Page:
These resentments, no doubt, impacted the way mothers raised their daughters and sons. In our household, I often heard Mom, and Dad for that matter, tell my three sisters that, “they could be anything they wanted to be.” There was no less expectation for them than there was for me. To my parents’ great credit, we were all treated equally.

In the mid 1960s, women entered the workforce and demanded “equal pay for equal work.” They wanted to be more than just secretaries, too. Unlike their moms, they weren’t going to swallow their ambitions. “Women’s Liberation,” or “Women’s Lib” for short, became one of the seminal social revolutions of the 1960s. Toss in the invention of the birth control pill in the early 1960s, and voila, we have a sexual revolution to boot!

In the late 1960s and through the 1970s, television and movies began to portray women in a different light. The stay-at-home moms featured on the television shows of the 1950s and early 1960s were gone, replaced by outspoken and independent women, capable of managing just fine without a man. The iconic television show, Mary Tyler Moore, offered a first in the form of strong-willed, professional women in starring and co-starring roles.

But as a reminder that the women’s movement is hardly limited to this county, in advance of a trip to India, I watched and enjoyed the film Mahanagar (The Big City). It is a well-told and affirming story of a woman having to leave home and earn money to support the family, and the impact the event has within the household. The movie was released in 1964, about the year that women’s rights was becoming a national discussion in our country.

One of the most famous Supreme Court cases, Roe vs. Wade, occurred in 1973. Essentially, it provided women much greater rights in regards to abortion.

By the time I began my business career with AT&T in 1978, the federal government had passed many laws against discrimination on the basis of sex or race. As a result, progressive corporations implemented Affirmative Action programs, meaning that minorities such as women and blacks were given priority when hiring or promoting. As a white male, I was impacted and in truth felt angry at times, for reverse discrimination was now taking place. Promotions that I had clearly earned went to less qualified minority candidates. I understood that a necessary social correction was taking place, but I didn’t want it to be at my expense.

The gains the women’s movement made in the 1960s and 1970s were absorbed and consolidated in the 1980s and 1990s. Career-oriented women, for example, had to deal with both these new pressures of work, and their often guilty feelings about not being traditional homemakers, like their moms. In short, my American sisters had to learn they didn’t have to be “superwomen.” My American brothers, on the other hand, had to learn how to help at home by cooking dinner, washing the dishes and putting the children to bed. My dad and I shared a laugh when my daughter was a baby and he watched me change her diaper. A bit embarrassed, he said, “I never had to do that!”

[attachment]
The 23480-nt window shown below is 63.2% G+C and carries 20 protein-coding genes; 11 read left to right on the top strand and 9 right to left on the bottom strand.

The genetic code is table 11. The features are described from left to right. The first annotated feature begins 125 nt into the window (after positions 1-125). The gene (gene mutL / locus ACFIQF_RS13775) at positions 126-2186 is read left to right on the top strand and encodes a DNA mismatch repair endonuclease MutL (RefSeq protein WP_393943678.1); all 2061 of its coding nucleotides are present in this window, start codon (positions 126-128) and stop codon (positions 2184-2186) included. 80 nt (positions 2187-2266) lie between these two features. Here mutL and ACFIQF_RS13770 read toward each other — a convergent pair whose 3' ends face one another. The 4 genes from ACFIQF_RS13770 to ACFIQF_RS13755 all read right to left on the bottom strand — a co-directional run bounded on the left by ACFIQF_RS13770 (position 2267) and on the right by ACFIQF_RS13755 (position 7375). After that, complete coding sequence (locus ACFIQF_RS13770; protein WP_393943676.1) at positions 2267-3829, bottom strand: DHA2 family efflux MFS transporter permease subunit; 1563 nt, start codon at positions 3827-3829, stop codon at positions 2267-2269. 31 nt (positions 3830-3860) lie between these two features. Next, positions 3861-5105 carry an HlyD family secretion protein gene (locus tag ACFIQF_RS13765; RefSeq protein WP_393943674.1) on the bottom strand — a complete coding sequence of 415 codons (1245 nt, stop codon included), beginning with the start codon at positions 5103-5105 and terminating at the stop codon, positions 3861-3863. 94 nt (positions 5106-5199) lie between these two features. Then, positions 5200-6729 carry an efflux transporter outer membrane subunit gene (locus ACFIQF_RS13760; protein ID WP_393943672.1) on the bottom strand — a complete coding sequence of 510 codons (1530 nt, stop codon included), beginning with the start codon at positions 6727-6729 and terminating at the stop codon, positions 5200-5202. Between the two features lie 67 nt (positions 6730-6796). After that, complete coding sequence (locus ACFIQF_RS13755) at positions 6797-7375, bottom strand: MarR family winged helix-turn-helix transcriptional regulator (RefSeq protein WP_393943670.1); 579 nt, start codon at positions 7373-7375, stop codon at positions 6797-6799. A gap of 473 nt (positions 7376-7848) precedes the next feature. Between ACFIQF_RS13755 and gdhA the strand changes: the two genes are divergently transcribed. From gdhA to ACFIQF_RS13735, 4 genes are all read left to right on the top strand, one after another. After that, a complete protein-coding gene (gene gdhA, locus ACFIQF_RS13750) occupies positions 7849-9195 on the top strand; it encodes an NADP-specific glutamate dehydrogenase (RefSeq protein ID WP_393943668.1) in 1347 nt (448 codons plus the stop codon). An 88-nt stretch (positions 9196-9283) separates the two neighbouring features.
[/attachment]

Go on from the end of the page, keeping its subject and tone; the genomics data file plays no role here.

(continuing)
Much has been gained since the days of Susan B. Anthony, but much work is ahead.

Other countries, as an example, have had elected women as their heads of state. India can point to Indira  Gandhi, the British to Margaret Thatcher, and the Germans to Angela Merkel. Some American businesses and industries remain remarkably white and male at the top of their organizations. This hopefully is rapidly becoming a dated phenomenon. The CEOs of IBM, HP, and PepsiCo, as an example, are women. That trend bodes well for the future.

[Americana is a monthly column highlighting the cultural and historical nuances of this land through the rich story-telling of columnist Bill Fitzpatrick, author of the books, Bottoms Up, America and Destination: India, Destiny: Unknown.]


Website Bonus Feature


Since May was Asian American and Pacific Islander (AAPI) Heritage Month, various members of the President’s Advisory Commission on Asian Americans and Pacific Islanders were blogging about their work and experiences. In one of these blogs, Frances E. Francis (who is currently a partner with Spiegel & McDiarmid LLP, a Washington, D.C. law firm specializing in energy, telecommunications, and regulatory matters) spoke eloquently of her struggle with the "glass ceiling."